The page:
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Shannon faces strike threat over pensions dispute

Minister for Transport has been urged to broker talks between SIPTU and employers. Picture: Sean Curtin
SIPTU members at Shannon Airport have “overwhelmingly” backed a ballot for industrial action over a €780 million hole in their pension scheme.

SIPTU members at Shannon Airport have “overwhelmingly” backed a ballot for industrial action over a €780 million hole in their pension scheme.

The vote, supported by 98% and 96% of the membership in Shannon over two ballots, could in theory see flights grounded as early as next month if key staff such as ground crew and security go out on strike.

But the Minister for Transport Leo Varadkar has appealed to unions across three airports - Shannon, Dublin and Cork - not to down tools at a time when the trustees of the Irish Airlines Superannuation Scheme (IASS) are preparing fresh proposals following discussions with the Irish Pensions Board.

While Shannon is now independent of the DAA, staff there remain members of the IASS, as do Aer Lingus workers based in Shannon. The row over how to address the huge deficit in the scheme has been brewing for a number of years and efforts to resolve the issue using the state’s industrial dispute resolution machinery have to date failed. DAA staff backed industrial action - up to and including a strike - on Monday and were followed this Tuesday by workers at Shannon and Aer Lingus.

The Shannon ballot attracted “a record turnout”, according to SIPTU.

Dermot O’Loughlin, SIPTU’s pension policy advisor, said after the ballot that its outcome demonstrated “that staff at the Shannon Airport Authority are angry, disillusioned and frustrated that an acceptable resolution has not been found to the pensions crisis”.

Before any decision was made on what kind of action could follow, SIPTU would consult members not in the pension scheme and also with other trade unions, Mr O’Loughlin said.

“It is the view of the pensions committee that this situation has come about as a consequence of the intransigence and procrastination of the trustees of the scheme, the regulatory authority and the company which has forced the membership into this very serious position,” he added.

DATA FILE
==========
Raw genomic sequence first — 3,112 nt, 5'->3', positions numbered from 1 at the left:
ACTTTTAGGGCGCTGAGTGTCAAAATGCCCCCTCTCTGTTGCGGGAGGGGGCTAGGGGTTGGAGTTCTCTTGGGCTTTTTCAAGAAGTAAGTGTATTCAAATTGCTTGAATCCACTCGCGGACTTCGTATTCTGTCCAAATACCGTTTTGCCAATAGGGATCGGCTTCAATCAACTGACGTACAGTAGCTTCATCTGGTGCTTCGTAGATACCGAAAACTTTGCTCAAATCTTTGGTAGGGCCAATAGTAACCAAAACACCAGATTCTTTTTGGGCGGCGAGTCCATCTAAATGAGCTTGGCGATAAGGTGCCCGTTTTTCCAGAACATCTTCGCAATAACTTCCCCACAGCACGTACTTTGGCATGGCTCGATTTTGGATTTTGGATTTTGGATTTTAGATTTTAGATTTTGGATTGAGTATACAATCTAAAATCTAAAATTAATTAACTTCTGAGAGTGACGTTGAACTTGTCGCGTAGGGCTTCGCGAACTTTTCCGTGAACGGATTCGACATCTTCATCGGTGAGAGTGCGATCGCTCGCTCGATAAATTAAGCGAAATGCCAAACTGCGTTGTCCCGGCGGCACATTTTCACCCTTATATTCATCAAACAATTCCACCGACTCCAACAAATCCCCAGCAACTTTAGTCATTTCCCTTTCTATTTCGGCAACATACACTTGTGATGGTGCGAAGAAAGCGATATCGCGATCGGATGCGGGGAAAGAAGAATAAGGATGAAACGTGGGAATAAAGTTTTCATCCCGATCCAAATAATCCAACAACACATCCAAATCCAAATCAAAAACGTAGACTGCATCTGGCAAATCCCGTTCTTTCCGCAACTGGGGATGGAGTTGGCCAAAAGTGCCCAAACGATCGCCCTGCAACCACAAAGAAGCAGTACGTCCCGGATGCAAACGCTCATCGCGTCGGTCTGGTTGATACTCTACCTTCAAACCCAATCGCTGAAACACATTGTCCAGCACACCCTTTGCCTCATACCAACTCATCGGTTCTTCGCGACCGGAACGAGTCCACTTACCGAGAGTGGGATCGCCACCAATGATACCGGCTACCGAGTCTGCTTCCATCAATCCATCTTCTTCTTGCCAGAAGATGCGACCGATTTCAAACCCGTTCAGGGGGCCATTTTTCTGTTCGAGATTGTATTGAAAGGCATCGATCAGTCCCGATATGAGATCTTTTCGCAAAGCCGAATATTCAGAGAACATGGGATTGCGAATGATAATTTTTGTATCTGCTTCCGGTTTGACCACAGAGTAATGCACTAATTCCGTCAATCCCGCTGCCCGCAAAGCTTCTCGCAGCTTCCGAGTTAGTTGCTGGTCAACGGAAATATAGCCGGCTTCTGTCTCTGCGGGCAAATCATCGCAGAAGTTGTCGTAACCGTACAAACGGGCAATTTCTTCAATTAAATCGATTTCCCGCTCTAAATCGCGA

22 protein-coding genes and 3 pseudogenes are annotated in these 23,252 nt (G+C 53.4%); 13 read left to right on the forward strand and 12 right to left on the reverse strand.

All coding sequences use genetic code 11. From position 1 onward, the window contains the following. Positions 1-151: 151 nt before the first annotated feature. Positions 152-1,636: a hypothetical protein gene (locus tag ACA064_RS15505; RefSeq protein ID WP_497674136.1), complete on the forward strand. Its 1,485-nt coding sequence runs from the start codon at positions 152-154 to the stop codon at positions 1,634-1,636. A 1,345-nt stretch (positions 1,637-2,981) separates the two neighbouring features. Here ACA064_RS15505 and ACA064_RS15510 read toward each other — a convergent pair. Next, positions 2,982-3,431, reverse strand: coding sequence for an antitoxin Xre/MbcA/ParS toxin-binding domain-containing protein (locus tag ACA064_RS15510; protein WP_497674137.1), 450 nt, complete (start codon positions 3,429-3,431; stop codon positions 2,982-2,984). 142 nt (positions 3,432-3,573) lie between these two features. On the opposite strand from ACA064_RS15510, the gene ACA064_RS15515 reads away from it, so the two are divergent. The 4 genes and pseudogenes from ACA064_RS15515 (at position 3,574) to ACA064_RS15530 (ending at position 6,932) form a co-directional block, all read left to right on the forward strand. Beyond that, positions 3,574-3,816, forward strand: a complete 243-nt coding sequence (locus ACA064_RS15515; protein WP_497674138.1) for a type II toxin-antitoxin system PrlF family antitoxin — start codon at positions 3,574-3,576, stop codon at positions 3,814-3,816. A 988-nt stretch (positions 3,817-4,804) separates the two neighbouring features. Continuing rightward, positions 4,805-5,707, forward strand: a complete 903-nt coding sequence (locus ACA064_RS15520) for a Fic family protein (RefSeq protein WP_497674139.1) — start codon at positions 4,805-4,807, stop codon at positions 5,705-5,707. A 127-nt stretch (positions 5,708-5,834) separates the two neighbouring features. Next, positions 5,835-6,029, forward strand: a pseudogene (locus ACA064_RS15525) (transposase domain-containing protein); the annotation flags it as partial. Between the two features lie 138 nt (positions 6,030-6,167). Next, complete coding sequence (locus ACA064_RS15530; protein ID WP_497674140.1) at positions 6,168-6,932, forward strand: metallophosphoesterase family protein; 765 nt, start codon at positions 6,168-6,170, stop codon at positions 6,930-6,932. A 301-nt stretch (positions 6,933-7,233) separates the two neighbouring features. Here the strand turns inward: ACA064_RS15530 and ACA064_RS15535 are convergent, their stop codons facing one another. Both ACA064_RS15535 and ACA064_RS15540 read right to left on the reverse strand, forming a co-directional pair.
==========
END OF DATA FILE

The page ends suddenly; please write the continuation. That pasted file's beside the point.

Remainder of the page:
If notice of a strike were to be served on Shannon this week, it could jeopardise the plans of many to travel to Cheltenham next month as well as the St Patrick’s Day celebrations.

Minister Varadkar said the unions and staff should first hear new proposals from the trustees before any drastic action is countenanced.

“The staff and companies are paying into a pension that is no longer viable and both sides are frustrated that no solution has been found to date,” the minister said on Tuesday night.

“I understand that the trustees will issue their proposals to address the deficit in the next week or so. There is no justification for strike action that would inconvenience the public until these new proposals are considered.”

Fianna Fail transport spokesman Timmy Dooley, meanwhile, has urged the minister to take a more hands-on approach.

“A strike by workers at Dublin, Cork and Shannon airports has the potential to be hugely damaging, not just for the areas affected, for the national economy. The overwhelming nature of the ballot shows us how deep the workers’ anger is,” stated the County Clare TD.

“All sides have been to the Labour Relations Commission and the Labour Court, but unfortunately neither have been able to broker a compromise.

“With one of the biggest holidays in the calendar, St Patrick’s Day, on the horizon it is vital a damaging strike is averted.

“Minister Leo Varadkar has been remarkably silent on this, the serious nature of this dispute warrants an intervention.

“The Minister needs to step up to the mark and offer to chair talks between unions and management.

“There is no time to wait, strike action could start at the end of the month. Minister Varadkar must recognise the seriousness of the situation and intervene as a matter of urgency,” Deputy Dooley said.

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